The story of the Raising of Lazarus is one of the great miracles, the signs in the Gospel of John. It is a wonderful story, but unlike the other signs, it seems to have a shadow cast over it. For, in full tragic irony, Jesus giving life to Lazarus results directly in the decision to put Jesus to death. The shadow cast over the story is the shadow of the Cross.
For immediately after Jesus has raised Lazarus, we read: ‘Some of those who had come with Mary went to the Pharisees and told them what he had done.’ And the Pharisees were filled with fear. At once, they and the chief priests called a meeting of the council and said, ‘What are we going to do?’ the council was no less than the Sanhedrin – the highest Jewish court and governing body. That’s how serious the threat of this man Jesus was to them. The meeting was highly charged, and the most powerful emotion was fear. ‘What are we going to do?’, said one. ‘We can’t let him carry on like this’, said another. ‘Everyone will believe in him, and then what? The Romans will come and destroy our Temple and our whole nation.’ Next, Caiaphas the high priest joined in: ‘You know nothing at all.’ In Greek it is stronger, rather like, ‘You are talking rubbish!’ The tension was rising. Fear was everywhere. They all felt it. And what they feared most from Jesus is what they thought they would lose. If this man was allowed to carry on they would lose everything; their status, their position in society, their power – everything. They risked losing their very selves.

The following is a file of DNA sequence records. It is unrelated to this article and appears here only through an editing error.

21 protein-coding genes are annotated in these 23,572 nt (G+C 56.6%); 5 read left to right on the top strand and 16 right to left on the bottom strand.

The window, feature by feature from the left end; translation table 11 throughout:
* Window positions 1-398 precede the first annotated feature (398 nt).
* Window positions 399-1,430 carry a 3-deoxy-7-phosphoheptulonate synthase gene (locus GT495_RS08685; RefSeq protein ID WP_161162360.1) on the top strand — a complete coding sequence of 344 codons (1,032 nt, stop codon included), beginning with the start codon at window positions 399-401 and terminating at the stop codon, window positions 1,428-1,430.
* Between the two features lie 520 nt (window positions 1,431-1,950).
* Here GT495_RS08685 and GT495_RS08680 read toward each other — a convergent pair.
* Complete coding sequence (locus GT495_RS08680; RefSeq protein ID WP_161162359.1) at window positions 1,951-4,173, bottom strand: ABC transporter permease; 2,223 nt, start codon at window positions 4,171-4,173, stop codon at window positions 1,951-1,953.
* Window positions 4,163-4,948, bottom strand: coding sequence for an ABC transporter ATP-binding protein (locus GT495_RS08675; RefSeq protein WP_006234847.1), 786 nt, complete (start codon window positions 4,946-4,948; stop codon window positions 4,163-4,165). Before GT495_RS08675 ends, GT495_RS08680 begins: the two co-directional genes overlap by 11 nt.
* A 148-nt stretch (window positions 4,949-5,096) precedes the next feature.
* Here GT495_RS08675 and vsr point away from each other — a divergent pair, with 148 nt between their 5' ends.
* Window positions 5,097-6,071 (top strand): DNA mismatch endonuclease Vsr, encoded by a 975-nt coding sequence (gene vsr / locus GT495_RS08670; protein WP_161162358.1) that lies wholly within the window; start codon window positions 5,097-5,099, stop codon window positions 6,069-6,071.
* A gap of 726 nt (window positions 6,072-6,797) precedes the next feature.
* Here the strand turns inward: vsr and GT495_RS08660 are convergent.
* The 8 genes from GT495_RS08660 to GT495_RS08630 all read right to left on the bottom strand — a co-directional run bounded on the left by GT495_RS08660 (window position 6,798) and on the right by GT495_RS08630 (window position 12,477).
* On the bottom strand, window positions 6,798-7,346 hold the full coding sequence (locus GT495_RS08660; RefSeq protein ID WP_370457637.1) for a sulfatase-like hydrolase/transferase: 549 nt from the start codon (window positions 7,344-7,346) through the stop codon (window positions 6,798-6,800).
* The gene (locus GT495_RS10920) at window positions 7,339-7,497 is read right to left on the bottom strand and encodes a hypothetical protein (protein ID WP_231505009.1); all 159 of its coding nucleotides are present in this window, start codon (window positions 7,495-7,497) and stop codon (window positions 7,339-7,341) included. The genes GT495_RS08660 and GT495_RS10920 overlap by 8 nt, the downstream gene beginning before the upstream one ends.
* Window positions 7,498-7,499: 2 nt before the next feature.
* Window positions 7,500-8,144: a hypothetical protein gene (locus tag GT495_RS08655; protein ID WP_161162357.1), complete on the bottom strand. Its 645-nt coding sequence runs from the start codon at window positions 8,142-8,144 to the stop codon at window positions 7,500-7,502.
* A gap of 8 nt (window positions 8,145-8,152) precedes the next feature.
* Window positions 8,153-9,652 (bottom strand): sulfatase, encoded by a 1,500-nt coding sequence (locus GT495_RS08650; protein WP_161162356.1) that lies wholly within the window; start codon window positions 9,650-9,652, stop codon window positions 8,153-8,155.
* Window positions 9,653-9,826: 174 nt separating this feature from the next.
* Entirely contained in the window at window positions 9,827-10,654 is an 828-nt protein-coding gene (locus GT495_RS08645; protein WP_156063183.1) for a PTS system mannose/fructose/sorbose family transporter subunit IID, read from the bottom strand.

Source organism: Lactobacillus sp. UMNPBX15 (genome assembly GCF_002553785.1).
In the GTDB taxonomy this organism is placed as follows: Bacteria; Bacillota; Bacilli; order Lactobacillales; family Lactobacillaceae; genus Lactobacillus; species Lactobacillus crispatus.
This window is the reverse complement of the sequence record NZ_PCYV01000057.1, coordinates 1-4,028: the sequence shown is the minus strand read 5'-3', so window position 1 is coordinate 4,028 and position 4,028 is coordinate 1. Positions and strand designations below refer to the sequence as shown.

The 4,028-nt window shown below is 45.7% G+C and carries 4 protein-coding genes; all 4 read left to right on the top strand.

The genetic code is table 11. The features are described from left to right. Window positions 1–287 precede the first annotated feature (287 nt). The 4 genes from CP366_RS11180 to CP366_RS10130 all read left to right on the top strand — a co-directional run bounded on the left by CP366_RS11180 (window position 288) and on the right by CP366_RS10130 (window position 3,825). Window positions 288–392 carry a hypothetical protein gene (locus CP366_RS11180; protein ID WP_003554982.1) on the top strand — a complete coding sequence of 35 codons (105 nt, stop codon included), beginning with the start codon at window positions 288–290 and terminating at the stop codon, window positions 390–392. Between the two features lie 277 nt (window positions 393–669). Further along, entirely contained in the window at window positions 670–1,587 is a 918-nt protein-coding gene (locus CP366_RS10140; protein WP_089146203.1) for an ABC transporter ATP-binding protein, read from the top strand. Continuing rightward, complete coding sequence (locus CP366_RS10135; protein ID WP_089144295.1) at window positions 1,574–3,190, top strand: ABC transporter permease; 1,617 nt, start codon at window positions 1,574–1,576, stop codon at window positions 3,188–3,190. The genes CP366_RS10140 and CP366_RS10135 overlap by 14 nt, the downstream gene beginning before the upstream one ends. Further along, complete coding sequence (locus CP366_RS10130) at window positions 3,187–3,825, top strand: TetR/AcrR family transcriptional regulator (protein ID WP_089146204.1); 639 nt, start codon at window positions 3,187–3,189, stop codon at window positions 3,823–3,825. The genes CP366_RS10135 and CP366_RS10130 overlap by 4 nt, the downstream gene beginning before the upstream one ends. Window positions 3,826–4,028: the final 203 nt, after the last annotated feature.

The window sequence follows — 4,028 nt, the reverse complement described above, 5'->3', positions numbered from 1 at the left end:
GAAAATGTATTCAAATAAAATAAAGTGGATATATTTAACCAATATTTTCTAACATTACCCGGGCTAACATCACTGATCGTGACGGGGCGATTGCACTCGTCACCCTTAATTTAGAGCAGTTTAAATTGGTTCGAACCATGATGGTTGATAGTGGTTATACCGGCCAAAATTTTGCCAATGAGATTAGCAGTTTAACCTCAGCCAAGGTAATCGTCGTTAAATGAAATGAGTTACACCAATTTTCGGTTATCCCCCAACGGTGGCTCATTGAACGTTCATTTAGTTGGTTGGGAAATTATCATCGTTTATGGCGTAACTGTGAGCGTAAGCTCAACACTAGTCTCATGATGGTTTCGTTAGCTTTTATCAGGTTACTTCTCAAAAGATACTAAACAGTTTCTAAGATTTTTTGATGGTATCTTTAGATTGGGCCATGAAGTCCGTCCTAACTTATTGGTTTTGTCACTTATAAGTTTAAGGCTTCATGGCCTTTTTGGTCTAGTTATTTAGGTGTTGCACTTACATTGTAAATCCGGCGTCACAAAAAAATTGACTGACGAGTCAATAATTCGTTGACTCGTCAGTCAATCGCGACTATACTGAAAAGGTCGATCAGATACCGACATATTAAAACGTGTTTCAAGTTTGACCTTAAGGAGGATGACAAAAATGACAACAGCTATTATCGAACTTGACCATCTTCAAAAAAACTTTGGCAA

Welcome everyone to this act of worship. Whether you are here in person or joining us on line, we are all drawn to this place to worship God. It is good to be here. What is it that is so powerful, so compelling, about worship? What draws us, from far and wide, to be here today?
I was reflecting on this question as I prayed with this evening’s reading from the Gospel of Mark, where Jesus is comparing our outward acts with the secret thoughts of our hearts. And I would say that for me, worship is so compelling because it is the one place I can come and be completely open and honest, before God. Here we do not need to pretend. Here, at worship, before God, I can be who I most truly AM. As we pray at the start of every Eucharist, ‘To you all hearts are open, all desires known, and from you no secrets are hid.’ At worship there’s no need to pretend, no need to keep up appearances. You may know that British comedy series, ‘Keeping Up Appearances’. There is Hyacinth, played brilliantly by Patricia Routledge, who insists that her surname ‘Bucket’ be pronounced ‘Bouquet.’ She is a rather eccentric, social climbing snob, in constant fear of being embarrassed by her relatives, Onslow, Daisy and Rose.